The natives have grown restless despite steady progress on White’s watch, including reaching the Top 14 semi-final last season. Like most French organisations there is a director general, Mohed Altrad, who rules in a dictatorial fashion. “According to the French press, White’s failure to learn the language to any significant degree was a contributory factor in Altrad’s decision not to extend his contract,” wrote Gavin Mortimer, the French-based English journalist for RugbyWorld.com.

White arrived in 2014, after Fabien Galthié fell out with Altrad, and immediately started to make use of the mass exodus of his countrymen to Europe.

“I’ve been in France for 12 seasons and it slowly, slowly progressed until the last five or six years where it has exploded with as many foreigners as there are French-born players,” Sowerby continues. “Montpellier wouldn’t be the only club. Toulon would have that, Toulouse would have that. Others clubs have that. In Montpellier’s case, it is a relatively young club that jumped levels as opposed to traditional clubs and traditional way of doing it.”

Because of that, there is a relative turnover in terms of squad members. In Franklin’s Gardens last weekend, for a stumbling 16-14 defeat to Northampton Saints, Montpellier took the field with four South Africans, four Georgians, two Australians, a Fijian, a Kiwi and three French natives. Club captain Fulgence Ouedraogo came off the bench.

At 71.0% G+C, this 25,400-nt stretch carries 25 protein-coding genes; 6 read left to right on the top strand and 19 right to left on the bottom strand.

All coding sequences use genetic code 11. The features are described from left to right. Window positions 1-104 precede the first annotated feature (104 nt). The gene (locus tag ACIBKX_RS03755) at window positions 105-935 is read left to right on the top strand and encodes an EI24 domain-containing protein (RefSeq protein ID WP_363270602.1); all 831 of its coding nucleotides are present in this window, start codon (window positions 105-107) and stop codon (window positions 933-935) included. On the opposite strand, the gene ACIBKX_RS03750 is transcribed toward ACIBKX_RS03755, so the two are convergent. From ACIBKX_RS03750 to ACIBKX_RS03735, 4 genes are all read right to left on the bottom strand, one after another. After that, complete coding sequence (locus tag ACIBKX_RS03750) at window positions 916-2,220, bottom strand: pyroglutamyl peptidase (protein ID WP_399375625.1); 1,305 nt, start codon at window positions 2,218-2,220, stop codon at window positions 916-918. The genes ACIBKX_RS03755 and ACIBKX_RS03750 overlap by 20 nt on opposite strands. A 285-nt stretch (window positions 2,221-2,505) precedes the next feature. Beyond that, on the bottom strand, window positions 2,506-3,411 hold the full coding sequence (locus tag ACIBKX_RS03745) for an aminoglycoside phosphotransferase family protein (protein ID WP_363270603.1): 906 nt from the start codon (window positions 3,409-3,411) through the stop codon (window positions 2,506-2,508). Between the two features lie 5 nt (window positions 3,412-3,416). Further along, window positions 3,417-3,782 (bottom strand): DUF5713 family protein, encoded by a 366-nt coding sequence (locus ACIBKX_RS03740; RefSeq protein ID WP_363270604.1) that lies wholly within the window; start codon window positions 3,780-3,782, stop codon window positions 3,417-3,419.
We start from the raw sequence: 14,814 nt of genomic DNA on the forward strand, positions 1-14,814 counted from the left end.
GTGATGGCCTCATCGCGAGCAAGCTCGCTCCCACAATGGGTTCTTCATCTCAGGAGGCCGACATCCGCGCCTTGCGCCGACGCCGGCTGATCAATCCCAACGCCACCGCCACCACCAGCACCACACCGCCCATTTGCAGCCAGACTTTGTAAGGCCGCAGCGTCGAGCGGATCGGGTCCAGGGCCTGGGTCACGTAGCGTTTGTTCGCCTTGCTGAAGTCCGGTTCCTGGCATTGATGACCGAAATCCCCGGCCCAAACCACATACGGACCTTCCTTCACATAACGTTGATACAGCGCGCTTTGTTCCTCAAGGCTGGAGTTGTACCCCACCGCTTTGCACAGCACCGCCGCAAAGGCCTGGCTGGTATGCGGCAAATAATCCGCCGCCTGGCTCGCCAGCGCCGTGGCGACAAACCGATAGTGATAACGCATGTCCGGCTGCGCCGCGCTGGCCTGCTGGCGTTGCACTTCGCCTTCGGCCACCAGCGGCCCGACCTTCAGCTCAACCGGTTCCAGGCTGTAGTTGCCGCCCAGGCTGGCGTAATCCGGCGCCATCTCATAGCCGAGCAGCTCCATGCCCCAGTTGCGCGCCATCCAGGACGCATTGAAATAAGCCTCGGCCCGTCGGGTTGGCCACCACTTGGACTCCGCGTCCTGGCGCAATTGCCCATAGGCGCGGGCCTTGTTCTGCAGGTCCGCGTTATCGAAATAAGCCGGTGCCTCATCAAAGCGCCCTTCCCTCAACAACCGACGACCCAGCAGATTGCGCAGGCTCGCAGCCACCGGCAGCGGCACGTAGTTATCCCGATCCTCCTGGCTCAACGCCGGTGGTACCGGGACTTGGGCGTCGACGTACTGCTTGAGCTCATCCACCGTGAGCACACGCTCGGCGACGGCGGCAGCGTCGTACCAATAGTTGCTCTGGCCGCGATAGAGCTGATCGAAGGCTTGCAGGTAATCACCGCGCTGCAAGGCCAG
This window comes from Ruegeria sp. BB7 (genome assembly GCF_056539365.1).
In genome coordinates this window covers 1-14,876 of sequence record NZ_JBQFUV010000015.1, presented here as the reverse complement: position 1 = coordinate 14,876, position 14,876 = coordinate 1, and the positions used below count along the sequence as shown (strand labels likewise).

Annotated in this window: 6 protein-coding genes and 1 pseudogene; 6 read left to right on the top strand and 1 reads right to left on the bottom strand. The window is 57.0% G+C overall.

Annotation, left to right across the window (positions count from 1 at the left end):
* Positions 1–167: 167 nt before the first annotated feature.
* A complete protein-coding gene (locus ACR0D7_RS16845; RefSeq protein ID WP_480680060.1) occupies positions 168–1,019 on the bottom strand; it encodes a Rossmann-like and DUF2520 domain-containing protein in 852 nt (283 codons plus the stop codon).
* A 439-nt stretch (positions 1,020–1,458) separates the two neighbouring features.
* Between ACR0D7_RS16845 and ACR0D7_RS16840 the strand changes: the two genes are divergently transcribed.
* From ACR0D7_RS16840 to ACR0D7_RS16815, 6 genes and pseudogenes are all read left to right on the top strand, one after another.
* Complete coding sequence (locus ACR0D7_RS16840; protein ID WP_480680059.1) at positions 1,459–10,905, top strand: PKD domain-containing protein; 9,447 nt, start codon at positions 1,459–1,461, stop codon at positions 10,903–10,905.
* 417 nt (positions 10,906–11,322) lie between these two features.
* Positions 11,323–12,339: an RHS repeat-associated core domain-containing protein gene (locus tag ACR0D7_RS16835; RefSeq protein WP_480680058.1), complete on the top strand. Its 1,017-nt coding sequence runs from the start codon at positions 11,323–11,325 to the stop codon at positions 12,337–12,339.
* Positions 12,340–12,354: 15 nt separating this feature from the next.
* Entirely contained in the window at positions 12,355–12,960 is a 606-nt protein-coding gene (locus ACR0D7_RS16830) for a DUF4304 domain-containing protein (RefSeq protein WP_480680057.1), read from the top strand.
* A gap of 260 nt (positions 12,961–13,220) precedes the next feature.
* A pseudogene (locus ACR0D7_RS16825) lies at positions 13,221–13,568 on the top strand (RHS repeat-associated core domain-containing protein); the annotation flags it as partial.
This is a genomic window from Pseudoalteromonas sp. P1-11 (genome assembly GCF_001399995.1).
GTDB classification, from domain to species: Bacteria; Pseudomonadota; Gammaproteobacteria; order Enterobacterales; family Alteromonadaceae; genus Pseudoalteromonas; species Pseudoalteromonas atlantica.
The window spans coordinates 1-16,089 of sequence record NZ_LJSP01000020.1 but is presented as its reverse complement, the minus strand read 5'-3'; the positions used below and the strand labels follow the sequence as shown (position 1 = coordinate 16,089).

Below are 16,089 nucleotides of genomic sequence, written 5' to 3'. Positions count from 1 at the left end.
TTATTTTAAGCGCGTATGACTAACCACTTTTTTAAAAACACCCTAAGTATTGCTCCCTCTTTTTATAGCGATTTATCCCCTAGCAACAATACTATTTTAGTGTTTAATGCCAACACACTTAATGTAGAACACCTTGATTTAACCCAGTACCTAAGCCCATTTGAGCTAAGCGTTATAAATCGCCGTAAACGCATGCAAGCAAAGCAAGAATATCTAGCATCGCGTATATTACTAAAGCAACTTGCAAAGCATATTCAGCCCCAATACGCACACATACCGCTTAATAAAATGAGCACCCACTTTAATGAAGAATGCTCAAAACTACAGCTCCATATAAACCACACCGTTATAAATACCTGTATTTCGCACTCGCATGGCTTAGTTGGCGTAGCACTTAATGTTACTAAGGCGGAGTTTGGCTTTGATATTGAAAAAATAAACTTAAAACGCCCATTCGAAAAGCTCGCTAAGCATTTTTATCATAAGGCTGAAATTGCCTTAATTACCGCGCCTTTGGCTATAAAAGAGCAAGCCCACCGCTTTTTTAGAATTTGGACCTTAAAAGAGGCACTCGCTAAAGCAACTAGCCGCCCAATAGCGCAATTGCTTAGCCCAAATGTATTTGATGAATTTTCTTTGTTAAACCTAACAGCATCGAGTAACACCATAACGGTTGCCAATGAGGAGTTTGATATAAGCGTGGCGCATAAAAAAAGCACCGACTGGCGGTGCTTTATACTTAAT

In contrast, Irish rugby’s business model saw Leinster field 13 Irishmen, Zane Kirchner and Isa Nacewa against Castres.

Ironically, via Montpellier, White is helping to tear apart the rugby nation he helped become the best side in the world just nine years ago.

“We’ve let 10 years go by, we’ve just drifted along, and I think there needs to be a clear understanding about what do we do next,” White said in the aftermath of a disastrous international campaign, which included defeat at home to Ireland and culminated in a 57-15 defeat to New Zealand in Durban.

Deep-rooted, politically related problems in South Africa make clear understanding unlikely any time soon.

“I can’t believe that a player in the national team in front of his home crowd is not giving his all, so I feel so sorry for everyone who is involved there because it can’t be fun. I think one of the things about growing up in South Africa is you really long for the day that you play for your national team. It must be so disappointing for all of those players, because they’re basically living their dream and it’s probably a bit of a nightmare for them.”

Financial dream

“There is no other sport in the world, never mind club or country, that would invest the best years of a boy’s life up to 25 and then let him go play abroad,” says White. “Letting all that has been invested in him be taken to another club.”

The du Plessis brothers moved to France after last year’s World Cup. Bismarck is out injured until December while Dr Jannie and Davit Kubriashvili will take turns locking horns with Jack McGrath and Cian Healy.

That’s essentially the difference between French and Irish teams – outsourced mercenaries against homegrown talent.

Tomás O’Leary is the latest foreigner to sign up as a medical joker to cover for the injured Benoît Paillaugue. Such an option is no longer open to an Irish province.

So, this game is a clash of rugby ideologies – the French spending spree against the Irish faith in their own, because that is seen as the only way of surviving this altered European landscape.

And not going the way of the endangered Springbok.